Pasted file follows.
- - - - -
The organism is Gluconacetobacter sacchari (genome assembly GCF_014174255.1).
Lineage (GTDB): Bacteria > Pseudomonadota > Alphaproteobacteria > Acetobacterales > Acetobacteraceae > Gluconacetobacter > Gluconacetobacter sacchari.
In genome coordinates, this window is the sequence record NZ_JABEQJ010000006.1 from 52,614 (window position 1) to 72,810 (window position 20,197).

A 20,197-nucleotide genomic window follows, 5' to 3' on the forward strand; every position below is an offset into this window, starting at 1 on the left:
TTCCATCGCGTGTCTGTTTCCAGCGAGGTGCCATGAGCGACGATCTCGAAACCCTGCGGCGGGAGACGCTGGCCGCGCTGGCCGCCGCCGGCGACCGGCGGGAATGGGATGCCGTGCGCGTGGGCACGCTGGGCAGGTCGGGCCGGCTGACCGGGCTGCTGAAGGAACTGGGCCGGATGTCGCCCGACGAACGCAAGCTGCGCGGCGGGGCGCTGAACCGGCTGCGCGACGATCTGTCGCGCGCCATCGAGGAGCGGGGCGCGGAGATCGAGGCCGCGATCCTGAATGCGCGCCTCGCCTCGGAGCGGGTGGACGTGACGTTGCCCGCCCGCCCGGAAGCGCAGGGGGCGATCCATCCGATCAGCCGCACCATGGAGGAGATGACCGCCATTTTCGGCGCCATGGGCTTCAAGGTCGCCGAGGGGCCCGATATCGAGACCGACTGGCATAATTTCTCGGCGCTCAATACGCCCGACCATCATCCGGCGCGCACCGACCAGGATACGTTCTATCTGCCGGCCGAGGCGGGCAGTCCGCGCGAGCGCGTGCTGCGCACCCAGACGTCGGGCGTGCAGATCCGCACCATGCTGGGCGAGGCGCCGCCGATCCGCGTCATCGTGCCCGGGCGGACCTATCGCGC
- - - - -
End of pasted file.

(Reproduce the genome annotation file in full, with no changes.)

The organism is Gluconacetobacter sacchari (genome assembly GCF_014174255.1).
Lineage (GTDB): Bacteria > Pseudomonadota > Alphaproteobacteria > Acetobacterales > Acetobacteraceae > Gluconacetobacter > Gluconacetobacter sacchari.
In genome coordinates, this window is the sequence record NZ_JABEQJ010000006.1 from 52,614 (window position 1) to 72,810 (window position 20,197).

A 20,197-nucleotide genomic window follows, 5' to 3' on the forward strand; every position below is an offset into this window, starting at 1 on the left:
TTCCATCGCGTGTCTGTTTCCAGCGAGGTGCCATGAGCGACGATCTCGAAACCCTGCGGCGGGAGACGCTGGCCGCGCTGGCCGCCGCCGGCGACCGGCGGGAATGGGATGCCGTGCGCGTGGGCACGCTGGGCAGGTCGGGCCGGCTGACCGGGCTGCTGAAGGAACTGGGCCGGATGTCGCCCGACGAACGCAAGCTGCGCGGCGGGGCGCTGAACCGGCTGCGCGACGATCTGTCGCGCGCCATCGAGGAGCGGGGCGCGGAGATCGAGGCCGCGATCCTGAATGCGCGCCTCGCCTCGGAGCGGGTGGACGTGACGTTGCCCGCCCGCCCGGAAGCGCAGGGGGCGATCCATCCGATCAGCCGCACCATGGAGGAGATGACCGCCATTTTCGGCGCCATGGGCTTCAAGGTCGCCGAGGGGCCCGATATCGAGACCGACTGGCATAATTTCTCGGCGCTCAATACGCCCGACCATCATCCGGCGCGCACCGACCAGGATACGTTCTATCTGCCGGCCGAGGCGGGCAGTCCGCGCGAGCGCGTGCTGCGCACCCAGACGTCGGGCGTGCAGATCCGCACCATGCTGGGCGAGGCGCCGCCGATCCGCGTCATCGTGCCCGGGCGGACCTATCGCGC